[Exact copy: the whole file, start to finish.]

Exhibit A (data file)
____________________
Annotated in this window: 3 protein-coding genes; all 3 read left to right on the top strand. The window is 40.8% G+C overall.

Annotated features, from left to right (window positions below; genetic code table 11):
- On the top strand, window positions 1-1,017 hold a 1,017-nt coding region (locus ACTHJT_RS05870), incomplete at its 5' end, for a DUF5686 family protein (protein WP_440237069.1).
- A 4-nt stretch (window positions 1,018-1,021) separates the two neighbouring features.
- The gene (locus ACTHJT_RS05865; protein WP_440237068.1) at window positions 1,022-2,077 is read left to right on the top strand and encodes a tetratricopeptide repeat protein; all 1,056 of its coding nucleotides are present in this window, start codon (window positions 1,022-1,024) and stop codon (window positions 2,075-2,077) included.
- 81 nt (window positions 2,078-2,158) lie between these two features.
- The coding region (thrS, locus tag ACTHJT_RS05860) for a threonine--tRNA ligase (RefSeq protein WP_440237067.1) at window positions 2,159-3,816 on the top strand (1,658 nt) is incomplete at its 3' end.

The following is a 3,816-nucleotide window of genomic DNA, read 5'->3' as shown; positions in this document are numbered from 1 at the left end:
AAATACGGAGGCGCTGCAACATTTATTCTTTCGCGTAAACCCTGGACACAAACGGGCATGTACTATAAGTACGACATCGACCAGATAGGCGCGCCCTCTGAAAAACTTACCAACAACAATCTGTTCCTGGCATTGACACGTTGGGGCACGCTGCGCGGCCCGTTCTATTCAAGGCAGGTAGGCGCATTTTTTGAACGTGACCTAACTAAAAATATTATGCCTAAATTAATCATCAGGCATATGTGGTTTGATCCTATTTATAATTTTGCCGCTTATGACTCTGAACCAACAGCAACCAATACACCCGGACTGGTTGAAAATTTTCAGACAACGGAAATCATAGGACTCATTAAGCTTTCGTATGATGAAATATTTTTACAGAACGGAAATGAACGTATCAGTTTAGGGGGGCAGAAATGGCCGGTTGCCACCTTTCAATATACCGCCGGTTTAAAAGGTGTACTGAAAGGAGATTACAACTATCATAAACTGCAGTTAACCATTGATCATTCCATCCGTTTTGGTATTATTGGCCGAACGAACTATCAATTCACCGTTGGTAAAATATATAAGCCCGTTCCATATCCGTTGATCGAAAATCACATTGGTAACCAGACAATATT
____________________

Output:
Annotated in this window: 3 protein-coding genes; all 3 read left to right on the top strand. The window is 40.8% G+C overall.

Annotated features, from left to right (window positions below; genetic code table 11):
- On the top strand, window positions 1-1,017 hold a 1,017-nt coding region (locus ACTHJT_RS05870), incomplete at its 5' end, for a DUF5686 family protein (protein WP_440237069.1).
- A 4-nt stretch (window positions 1,018-1,021) separates the two neighbouring features.
- The gene (locus ACTHJT_RS05865; protein WP_440237068.1) at window positions 1,022-2,077 is read left to right on the top strand and encodes a tetratricopeptide repeat protein; all 1,056 of its coding nucleotides are present in this window, start codon (window positions 1,022-1,024) and stop codon (window positions 2,075-2,077) included.
- 81 nt (window positions 2,078-2,158) lie between these two features.
- The coding region (thrS, locus tag ACTHJT_RS05860) for a threonine--tRNA ligase (RefSeq protein WP_440237067.1) at window positions 2,159-3,816 on the top strand (1,658 nt) is incomplete at its 3' end.

The following is a 3,816-nucleotide window of genomic DNA, read 5'->3' as shown; positions in this document are numbered from 1 at the left end:
AAATACGGAGGCGCTGCAACATTTATTCTTTCGCGTAAACCCTGGACACAAACGGGCATGTACTATAAGTACGACATCGACCAGATAGGCGCGCCCTCTGAAAAACTTACCAACAACAATCTGTTCCTGGCATTGACACGTTGGGGCACGCTGCGCGGCCCGTTCTATTCAAGGCAGGTAGGCGCATTTTTTGAACGTGACCTAACTAAAAATATTATGCCTAAATTAATCATCAGGCATATGTGGTTTGATCCTATTTATAATTTTGCCGCTTATGACTCTGAACCAACAGCAACCAATACACCCGGACTGGTTGAAAATTTTCAGACAACGGAAATCATAGGACTCATTAAGCTTTCGTATGATGAAATATTTTTACAGAACGGAAATGAACGTATCAGTTTAGGGGGGCAGAAATGGCCGGTTGCCACCTTTCAATATACCGCCGGTTTAAAAGGTGTACTGAAAGGAGATTACAACTATCATAAACTGCAGTTAACCATTGATCATTCCATCCGTTTTGGTATTATTGGCCGAACGAACTATCAATTCACCGTTGGTAAAATATATAAGCCCGTTCCATATCCGTTGATCGAAAATCACATTGGTAACCAGACAATATT